Wikileaks recieved excellent coverage on CNN last night, including inteviews with Daniel Elsberg, Pentagon Papers, John Sloboda, the Iraq Body Count’s co-founder, and Phil Shiner of the U.K.-based Public Interest Lawyers.
John Sloboda, the Iraq Body Count’s co-founder, told reporters that the names of civilian victims are among the details included in the documents. “Almost every log tells a story, and far too often, this is a previously unknown story of human suffering and death,” he said. Sloboda said the meticulous records kept by the U.S. military and published by WikiLeaks will be a valuable tool in investigating civilian casualties in the Iraq war.
Phil Shiner of the U.K.-based Public Interest Lawyers, a firm specializing in international and human rights law, told reporters that some information in the documents would be the subject of legal action in the United Kingdom. He alleged the documents revealed details about unlawful killings of civilians, indiscriminate attacks against them and unjustified use of lethal force.
“There must now be a judicial inquiry into all these deaths,” he said.
Pentagon Papers whistle-blower Daniel Ellsberg, responsible for leaking the U.S. government’s top secret study on the Vietnam War in 1971, attended the press conference and praised Assange.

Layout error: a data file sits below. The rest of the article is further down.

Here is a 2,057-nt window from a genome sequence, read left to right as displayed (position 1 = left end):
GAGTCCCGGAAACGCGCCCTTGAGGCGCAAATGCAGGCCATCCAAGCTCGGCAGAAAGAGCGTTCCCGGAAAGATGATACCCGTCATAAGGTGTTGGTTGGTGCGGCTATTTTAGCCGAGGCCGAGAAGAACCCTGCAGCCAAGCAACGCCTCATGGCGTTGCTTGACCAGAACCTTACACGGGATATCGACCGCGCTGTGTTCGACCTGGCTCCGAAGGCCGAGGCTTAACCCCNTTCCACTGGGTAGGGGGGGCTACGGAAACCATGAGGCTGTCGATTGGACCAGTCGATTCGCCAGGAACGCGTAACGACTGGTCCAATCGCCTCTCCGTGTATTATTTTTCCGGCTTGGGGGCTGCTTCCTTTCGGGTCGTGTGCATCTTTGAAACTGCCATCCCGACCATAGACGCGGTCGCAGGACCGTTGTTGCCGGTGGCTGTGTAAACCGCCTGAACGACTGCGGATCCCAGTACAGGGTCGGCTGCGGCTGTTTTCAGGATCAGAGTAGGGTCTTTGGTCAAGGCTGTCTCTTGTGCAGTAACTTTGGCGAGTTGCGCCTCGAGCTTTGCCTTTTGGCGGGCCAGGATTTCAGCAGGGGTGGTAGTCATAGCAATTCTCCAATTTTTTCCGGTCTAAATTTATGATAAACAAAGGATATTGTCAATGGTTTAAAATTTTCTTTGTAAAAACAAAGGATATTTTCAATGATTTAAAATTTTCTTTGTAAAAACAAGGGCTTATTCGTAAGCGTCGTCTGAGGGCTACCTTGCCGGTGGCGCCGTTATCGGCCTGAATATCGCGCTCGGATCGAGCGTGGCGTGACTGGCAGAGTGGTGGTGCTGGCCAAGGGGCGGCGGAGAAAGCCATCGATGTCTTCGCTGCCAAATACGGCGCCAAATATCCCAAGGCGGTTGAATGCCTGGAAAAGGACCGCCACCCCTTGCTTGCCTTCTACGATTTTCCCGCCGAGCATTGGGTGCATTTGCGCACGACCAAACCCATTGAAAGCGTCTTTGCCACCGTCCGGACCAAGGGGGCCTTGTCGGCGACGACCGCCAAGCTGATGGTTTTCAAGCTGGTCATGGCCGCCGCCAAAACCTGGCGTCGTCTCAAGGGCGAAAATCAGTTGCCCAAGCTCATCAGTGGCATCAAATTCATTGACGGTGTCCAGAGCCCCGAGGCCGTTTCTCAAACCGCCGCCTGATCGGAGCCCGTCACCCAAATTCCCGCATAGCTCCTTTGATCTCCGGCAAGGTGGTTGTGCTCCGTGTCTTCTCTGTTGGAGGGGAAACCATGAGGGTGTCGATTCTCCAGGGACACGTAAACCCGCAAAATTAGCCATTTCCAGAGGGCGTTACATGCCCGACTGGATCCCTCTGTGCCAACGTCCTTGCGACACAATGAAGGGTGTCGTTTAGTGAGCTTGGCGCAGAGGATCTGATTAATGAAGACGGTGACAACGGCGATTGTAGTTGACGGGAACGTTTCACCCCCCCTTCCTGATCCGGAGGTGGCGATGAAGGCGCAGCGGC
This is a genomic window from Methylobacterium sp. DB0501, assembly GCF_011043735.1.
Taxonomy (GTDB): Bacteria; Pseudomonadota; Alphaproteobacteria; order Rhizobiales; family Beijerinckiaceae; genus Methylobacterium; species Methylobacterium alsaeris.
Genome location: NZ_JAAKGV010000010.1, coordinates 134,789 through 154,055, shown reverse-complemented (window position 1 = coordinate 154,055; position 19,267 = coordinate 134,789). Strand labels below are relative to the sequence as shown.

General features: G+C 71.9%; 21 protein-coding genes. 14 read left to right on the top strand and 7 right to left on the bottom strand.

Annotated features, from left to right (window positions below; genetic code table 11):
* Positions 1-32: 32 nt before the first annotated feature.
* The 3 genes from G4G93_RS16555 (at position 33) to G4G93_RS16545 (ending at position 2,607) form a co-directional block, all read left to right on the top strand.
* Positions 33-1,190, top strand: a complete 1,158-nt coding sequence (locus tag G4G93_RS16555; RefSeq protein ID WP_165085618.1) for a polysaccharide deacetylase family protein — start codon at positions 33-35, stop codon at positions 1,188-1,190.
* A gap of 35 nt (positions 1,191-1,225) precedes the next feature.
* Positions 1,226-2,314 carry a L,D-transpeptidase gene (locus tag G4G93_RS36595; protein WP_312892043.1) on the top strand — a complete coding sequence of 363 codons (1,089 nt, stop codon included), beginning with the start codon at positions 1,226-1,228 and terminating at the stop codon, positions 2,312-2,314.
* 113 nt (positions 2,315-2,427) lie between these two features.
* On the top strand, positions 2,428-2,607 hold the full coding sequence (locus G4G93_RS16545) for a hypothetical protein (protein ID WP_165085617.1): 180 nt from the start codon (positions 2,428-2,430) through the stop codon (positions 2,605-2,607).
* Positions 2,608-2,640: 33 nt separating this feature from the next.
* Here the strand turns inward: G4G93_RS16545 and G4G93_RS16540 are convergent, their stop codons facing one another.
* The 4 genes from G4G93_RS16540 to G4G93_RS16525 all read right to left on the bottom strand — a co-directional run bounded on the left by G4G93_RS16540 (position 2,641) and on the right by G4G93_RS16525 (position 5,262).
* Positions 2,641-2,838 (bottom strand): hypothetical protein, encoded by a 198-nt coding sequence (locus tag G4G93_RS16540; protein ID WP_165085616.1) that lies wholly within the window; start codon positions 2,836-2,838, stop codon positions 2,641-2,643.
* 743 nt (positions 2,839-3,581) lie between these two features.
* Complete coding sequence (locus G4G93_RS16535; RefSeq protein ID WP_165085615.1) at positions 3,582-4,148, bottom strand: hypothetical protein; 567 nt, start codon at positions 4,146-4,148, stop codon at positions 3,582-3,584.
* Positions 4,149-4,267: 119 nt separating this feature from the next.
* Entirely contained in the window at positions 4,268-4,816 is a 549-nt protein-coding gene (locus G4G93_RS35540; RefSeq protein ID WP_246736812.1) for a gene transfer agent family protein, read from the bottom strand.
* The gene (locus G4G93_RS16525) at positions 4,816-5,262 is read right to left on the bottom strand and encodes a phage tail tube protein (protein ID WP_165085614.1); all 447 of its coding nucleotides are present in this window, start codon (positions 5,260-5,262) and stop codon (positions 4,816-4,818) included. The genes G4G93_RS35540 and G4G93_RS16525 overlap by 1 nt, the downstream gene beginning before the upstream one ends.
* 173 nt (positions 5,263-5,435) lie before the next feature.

“I want very much to congratulate all of you who are mining this material to learn what we could have learned if it had come out earlier,” Ellsberg said.
Group: Investigate reports of torture in Iraq WikiLeaks documents
By the CNN Wire Staff
October 23, 2010 10:50 p.m. EDT
London, England (CNN) — Human Rights Watch on Saturday urged the Iraqi and U.S. governments to launch investigations into reports of torture and detainee abuse after the WikiLeaks website published thousands of classified military documents detailing the war in Iraq.
The release includes evidence that Iraqi security forces tortured and killed prisoners, the group said. Human Rights Watch called on the Iraqi government to prosecute those responsible.
It also urged the U.S. government to look into whether its forces broke international law by transferring thousands of detainees to Iraqi custody despite what Human Rights Watch called “the clear risk of torture.”
“These new disclosures show torture at the hands of Iraqi security forces is rampant and goes completely unpunished,” said Joe Stork, deputy Middle East director at Human Rights Watch. “It’s clear that U.S. authorities knew of systematic abuse by Iraqi troops, but they handed thousands of detainees over anyway.”
Also Saturday, anti-war activists said at a news conference that the WikiLeaks release revealed that 15,000 more Iraqi civilians died during the conflict than previously thought.